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Dyer Gold Star family working to honor son killed in Afghanistan

Nov 10, 2017 

Meredith Colias | Chicago Tribune


At Patti and Andrew Nowaczyk's Dyer home, reminders of their son lie throughout the living room — mantels with his military medals, his picture in fatigues, a folded American flag.

David Nowaczyk was a natural athlete at Lake Central where he played football, his parents said. He loved working and being outdoors. His path to the military was set on Sept. 11, 2001, they said.

Driving home from work that night with a war looming, she calculated the odds her 22-year-old son could be drafted into the service.


"I'm thinking, 'David's too old, they won't want him,'" she said. 

Arriving home that night, he told her he wanted to enlist. 

"I'm like, 'Oh no, you are not," she said. "So, we went back and forth on it for a couple of years." 

In 2005, Nowaczyk quit a lucrative job driving a cement truck to join the Army. 

"He said you can't fight with me anymore, it's done," she said. 

For seven years, their son settled into the U.S. Army as an infantryman, enjoying the command structure and responsibility of command as he got promoted. 

On his third deployment to Afghanistan, Staff Sgt. Nowaczyk, 33, was killed on April 15, 2012, when his mine-resistant assault protected vehicle ran over a powerful roadside bomb. 

Five soldiers total were in the vehicle; others were injured. Nowaczyk left behind a wife, Rachel; daughter, Kiley, then 1; and stepson, Conner. 

Almost immediately after his death, a relative suggested they establish a memorial. Five years after his death in Afghanistan, they are continuing to raise money to build a war memorial in Dyer's Central Park. 

Their final two-part design was inspired partly by a battlefield cross memorial they saw in Fort Hood, Texas — formed by a solder's helmet, rifle and boots — a battlefield tribute. 

It will include a young girl standing before it with a soldier reaching protectively toward her, they said. 

The memorial's second part is a geometric monument that will have an outline of a saluting soldier with inscriptions honoring Gold Star families. 

Nowaczyk's parents hope to raise $250,000. They have raised $97,000 to date with assistance from the Hershel "Woody" Williams Medal of Honor Foundation. 

When completed, it will mark the memory of all service members killed in war, they said. The family helped break ground at Central Park earlier this year, on the fifth anniversary of Nowaczyk's death. 

They also help setup a Gold Star memorial Christmas tree at the Indiana Welcome Center in Hammond each year. 

According to data from the U.S. Department of Defense complied by the Washington Post, 154 service members from Indiana have died in Iraq or Afghanistan since 2001 — including more than a dozen from Northwest Indiana.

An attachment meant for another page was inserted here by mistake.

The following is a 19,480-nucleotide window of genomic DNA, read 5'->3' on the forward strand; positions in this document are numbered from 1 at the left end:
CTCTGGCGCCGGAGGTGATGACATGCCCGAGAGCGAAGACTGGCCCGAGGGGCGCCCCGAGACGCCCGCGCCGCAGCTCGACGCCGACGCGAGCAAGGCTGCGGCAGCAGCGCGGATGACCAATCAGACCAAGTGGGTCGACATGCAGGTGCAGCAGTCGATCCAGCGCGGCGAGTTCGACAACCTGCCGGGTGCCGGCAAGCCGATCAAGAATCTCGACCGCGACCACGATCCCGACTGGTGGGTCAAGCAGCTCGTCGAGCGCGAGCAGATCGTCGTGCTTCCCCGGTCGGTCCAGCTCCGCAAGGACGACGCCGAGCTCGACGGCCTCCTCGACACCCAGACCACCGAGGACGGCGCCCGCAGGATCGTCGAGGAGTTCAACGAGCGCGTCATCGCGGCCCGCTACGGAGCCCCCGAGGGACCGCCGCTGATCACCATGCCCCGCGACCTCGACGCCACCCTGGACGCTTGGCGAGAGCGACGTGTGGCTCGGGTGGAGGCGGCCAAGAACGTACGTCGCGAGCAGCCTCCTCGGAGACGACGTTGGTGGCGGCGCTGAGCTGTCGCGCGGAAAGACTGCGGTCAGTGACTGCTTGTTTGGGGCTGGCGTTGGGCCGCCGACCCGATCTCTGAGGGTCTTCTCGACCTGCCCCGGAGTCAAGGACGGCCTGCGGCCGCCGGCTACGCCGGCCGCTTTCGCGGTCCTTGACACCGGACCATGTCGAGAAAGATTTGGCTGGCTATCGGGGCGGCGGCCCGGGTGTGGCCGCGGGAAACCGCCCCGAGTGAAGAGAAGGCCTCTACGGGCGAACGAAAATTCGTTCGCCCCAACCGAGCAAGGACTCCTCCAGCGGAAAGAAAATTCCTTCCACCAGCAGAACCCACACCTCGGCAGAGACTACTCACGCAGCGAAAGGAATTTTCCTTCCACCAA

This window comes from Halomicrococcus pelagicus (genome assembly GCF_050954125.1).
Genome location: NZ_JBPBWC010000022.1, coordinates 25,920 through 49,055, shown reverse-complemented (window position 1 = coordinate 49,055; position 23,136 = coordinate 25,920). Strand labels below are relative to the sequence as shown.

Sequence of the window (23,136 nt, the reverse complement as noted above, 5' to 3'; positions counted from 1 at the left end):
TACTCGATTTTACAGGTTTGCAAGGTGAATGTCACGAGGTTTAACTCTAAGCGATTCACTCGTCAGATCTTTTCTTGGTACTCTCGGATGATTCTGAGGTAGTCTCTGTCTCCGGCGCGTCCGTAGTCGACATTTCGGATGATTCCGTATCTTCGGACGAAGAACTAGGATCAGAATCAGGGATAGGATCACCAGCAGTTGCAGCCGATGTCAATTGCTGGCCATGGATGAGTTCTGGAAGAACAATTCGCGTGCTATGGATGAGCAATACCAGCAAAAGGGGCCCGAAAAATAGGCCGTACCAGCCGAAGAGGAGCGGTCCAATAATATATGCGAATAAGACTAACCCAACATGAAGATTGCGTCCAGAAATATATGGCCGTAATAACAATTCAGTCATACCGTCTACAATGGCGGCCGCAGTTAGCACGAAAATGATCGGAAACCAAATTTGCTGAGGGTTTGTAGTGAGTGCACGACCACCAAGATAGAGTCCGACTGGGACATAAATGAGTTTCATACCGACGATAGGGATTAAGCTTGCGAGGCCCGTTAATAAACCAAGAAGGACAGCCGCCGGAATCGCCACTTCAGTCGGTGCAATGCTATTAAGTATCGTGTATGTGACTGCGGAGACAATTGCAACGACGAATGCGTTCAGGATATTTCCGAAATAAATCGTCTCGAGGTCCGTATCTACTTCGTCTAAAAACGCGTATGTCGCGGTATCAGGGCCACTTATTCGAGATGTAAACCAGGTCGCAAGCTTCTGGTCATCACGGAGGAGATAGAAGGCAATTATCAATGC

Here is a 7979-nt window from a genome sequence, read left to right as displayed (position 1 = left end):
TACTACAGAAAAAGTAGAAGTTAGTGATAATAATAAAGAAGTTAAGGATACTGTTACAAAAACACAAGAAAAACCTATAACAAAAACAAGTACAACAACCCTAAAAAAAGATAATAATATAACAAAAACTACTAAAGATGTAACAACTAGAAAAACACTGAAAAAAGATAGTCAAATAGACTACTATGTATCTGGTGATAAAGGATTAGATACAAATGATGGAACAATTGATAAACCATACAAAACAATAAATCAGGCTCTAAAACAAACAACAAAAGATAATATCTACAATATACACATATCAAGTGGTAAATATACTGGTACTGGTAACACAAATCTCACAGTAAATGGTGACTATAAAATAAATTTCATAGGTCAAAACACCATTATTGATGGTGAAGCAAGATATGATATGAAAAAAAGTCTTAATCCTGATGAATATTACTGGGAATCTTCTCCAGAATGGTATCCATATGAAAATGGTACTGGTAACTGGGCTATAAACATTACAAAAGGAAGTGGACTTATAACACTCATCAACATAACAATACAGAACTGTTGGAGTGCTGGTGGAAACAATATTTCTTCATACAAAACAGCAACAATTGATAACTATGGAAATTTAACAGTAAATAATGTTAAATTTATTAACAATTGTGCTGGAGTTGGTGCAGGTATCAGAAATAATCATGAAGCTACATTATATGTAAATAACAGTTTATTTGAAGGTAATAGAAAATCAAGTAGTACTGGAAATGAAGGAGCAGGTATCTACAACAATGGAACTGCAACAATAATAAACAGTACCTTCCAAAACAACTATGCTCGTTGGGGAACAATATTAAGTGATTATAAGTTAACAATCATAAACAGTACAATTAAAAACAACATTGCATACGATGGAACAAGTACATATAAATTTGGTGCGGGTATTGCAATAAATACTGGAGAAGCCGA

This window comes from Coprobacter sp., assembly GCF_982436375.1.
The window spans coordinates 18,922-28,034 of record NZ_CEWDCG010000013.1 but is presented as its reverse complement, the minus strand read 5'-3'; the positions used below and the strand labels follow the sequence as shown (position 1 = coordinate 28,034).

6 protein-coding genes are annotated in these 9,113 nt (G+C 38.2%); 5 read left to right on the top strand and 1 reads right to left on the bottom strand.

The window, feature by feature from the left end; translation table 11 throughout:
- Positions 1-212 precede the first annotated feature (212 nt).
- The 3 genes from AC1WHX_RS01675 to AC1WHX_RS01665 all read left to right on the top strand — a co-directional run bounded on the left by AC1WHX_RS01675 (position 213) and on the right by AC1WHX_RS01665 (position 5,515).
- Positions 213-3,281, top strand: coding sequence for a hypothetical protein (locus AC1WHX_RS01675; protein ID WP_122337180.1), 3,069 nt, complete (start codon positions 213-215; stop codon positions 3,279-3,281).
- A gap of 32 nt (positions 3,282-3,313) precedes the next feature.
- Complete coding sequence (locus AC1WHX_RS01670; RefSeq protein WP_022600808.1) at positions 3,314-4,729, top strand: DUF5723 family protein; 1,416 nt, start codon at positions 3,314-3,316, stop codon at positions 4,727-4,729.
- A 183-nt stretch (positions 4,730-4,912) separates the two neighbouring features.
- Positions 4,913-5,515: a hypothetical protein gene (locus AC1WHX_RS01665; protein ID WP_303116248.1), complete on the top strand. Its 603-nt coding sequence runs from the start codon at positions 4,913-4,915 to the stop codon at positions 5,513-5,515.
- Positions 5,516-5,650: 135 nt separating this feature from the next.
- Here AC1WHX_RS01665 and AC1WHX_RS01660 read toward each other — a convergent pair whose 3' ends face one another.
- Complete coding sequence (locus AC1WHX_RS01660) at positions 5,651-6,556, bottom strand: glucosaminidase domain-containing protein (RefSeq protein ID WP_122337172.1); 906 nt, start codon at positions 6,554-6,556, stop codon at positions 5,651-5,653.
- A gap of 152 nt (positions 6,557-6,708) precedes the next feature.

Hoping to honor them, another war memorial dedicated exclusively to Gulf War, Iraq and Afghanistan service members also could be coming to Northwest Indiana. 

Mitch Barloga, president of the Veterans Memorial Parkway Commission, said his organization is interested in adding a section honoring those killed in Middle Eastern conflicts to the 15-mile stretch of U.S. 231 known as Veterans Memorial Parkway. 

Since the Parkway is setup to mark wars chronologically from Crown Point to Hebron, such a memorial likely would be placed near the county line outside Hebron, he said. 

Next spring, Hebron will break ground on a drainage project near County Line Road and U.S. 231. The plan is to set aside a small tract of land there for the memorial, according to Councilman Donald Ensign. 

An access road will be created on the property, he said. With grants, the goal is to later convert it into a walking path and trail. It would be connected near the Stagecoach Inn. 

"At a certain point, we will be looking for help to come up with a design," Ensign said. "Any input from any veterans that have served in those wars would be welcome." 

Barloga said any plans are in early stages while they work on the establishment of a World War I and World War II memorial in Crown Point. A Vietnam Veterans Memorial was also established at Stoney Run County Park in the early 1970s. 

A Korean War Memorial in Leroy that opened in 2003 cost between $75,000 to $100,000 — including about $25,000 raised by his organization, he said. 

A similar memorial dedicated to Middle Eastern wars probably would cost about the same and take between three to five years to complete, he said. 

"Afghanistan is the longest war that we served in," Barloga said. "We are thinking our involvement in the Middle East is going to be around for quite a while."

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